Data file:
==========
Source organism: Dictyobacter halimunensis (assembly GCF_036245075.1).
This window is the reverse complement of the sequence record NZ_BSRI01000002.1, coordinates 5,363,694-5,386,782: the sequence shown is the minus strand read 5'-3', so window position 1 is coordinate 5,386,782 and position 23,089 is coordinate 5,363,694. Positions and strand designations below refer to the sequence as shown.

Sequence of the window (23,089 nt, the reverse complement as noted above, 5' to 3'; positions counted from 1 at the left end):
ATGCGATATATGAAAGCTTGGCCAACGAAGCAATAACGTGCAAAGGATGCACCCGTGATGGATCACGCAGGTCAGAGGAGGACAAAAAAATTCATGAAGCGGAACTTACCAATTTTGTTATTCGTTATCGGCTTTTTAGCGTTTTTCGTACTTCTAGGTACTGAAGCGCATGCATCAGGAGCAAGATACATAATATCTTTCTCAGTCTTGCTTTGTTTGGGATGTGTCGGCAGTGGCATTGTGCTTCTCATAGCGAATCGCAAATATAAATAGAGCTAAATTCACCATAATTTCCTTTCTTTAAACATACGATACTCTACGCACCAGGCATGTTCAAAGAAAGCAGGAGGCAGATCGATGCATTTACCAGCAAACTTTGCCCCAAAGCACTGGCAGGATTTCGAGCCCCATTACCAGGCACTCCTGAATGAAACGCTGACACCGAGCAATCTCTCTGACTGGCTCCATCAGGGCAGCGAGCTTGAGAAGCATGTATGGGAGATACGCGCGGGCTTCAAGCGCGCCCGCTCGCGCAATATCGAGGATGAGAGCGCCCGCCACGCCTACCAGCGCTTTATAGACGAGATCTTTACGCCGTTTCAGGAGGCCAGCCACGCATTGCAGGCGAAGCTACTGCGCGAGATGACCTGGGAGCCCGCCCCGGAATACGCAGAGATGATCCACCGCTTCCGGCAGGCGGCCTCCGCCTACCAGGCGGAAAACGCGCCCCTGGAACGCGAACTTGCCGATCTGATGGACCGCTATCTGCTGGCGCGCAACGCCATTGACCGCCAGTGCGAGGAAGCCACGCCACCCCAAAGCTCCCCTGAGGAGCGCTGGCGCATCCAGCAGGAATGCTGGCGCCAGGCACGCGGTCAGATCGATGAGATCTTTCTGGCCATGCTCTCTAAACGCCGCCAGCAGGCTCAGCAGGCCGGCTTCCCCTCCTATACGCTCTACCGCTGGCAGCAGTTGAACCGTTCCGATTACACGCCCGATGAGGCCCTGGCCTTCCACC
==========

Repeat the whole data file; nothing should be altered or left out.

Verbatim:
Source organism: Dictyobacter halimunensis (assembly GCF_036245075.1).
This window is the reverse complement of the sequence record NZ_BSRI01000002.1, coordinates 5,363,694-5,386,782: the sequence shown is the minus strand read 5'-3', so window position 1 is coordinate 5,386,782 and position 23,089 is coordinate 5,363,694. Positions and strand designations below refer to the sequence as shown.

Sequence of the window (23,089 nt, the reverse complement as noted above, 5' to 3'; positions counted from 1 at the left end):
ATGCGATATATGAAAGCTTGGCCAACGAAGCAATAACGTGCAAAGGATGCACCCGTGATGGATCACGCAGGTCAGAGGAGGACAAAAAAATTCATGAAGCGGAACTTACCAATTTTGTTATTCGTTATCGGCTTTTTAGCGTTTTTCGTACTTCTAGGTACTGAAGCGCATGCATCAGGAGCAAGATACATAATATCTTTCTCAGTCTTGCTTTGTTTGGGATGTGTCGGCAGTGGCATTGTGCTTCTCATAGCGAATCGCAAATATAAATAGAGCTAAATTCACCATAATTTCCTTTCTTTAAACATACGATACTCTACGCACCAGGCATGTTCAAAGAAAGCAGGAGGCAGATCGATGCATTTACCAGCAAACTTTGCCCCAAAGCACTGGCAGGATTTCGAGCCCCATTACCAGGCACTCCTGAATGAAACGCTGACACCGAGCAATCTCTCTGACTGGCTCCATCAGGGCAGCGAGCTTGAGAAGCATGTATGGGAGATACGCGCGGGCTTCAAGCGCGCCCGCTCGCGCAATATCGAGGATGAGAGCGCCCGCCACGCCTACCAGCGCTTTATAGACGAGATCTTTACGCCGTTTCAGGAGGCCAGCCACGCATTGCAGGCGAAGCTACTGCGCGAGATGACCTGGGAGCCCGCCCCGGAATACGCAGAGATGATCCACCGCTTCCGGCAGGCGGCCTCCGCCTACCAGGCGGAAAACGCGCCCCTGGAACGCGAACTTGCCGATCTGATGGACCGCTATCTGCTGGCGCGCAACGCCATTGACCGCCAGTGCGAGGAAGCCACGCCACCCCAAAGCTCCCCTGAGGAGCGCTGGCGCATCCAGCAGGAATGCTGGCGCCAGGCACGCGGTCAGATCGATGAGATCTTTCTGGCCATGCTCTCTAAACGCCGCCAGCAGGCTCAGCAGGCCGGCTTCCCCTCCTATACGCTCTACCGCTGGCAGCAGTTGAACCGTTCCGATTACACGCCCGATGAGGCCCTGGCCTTCCACC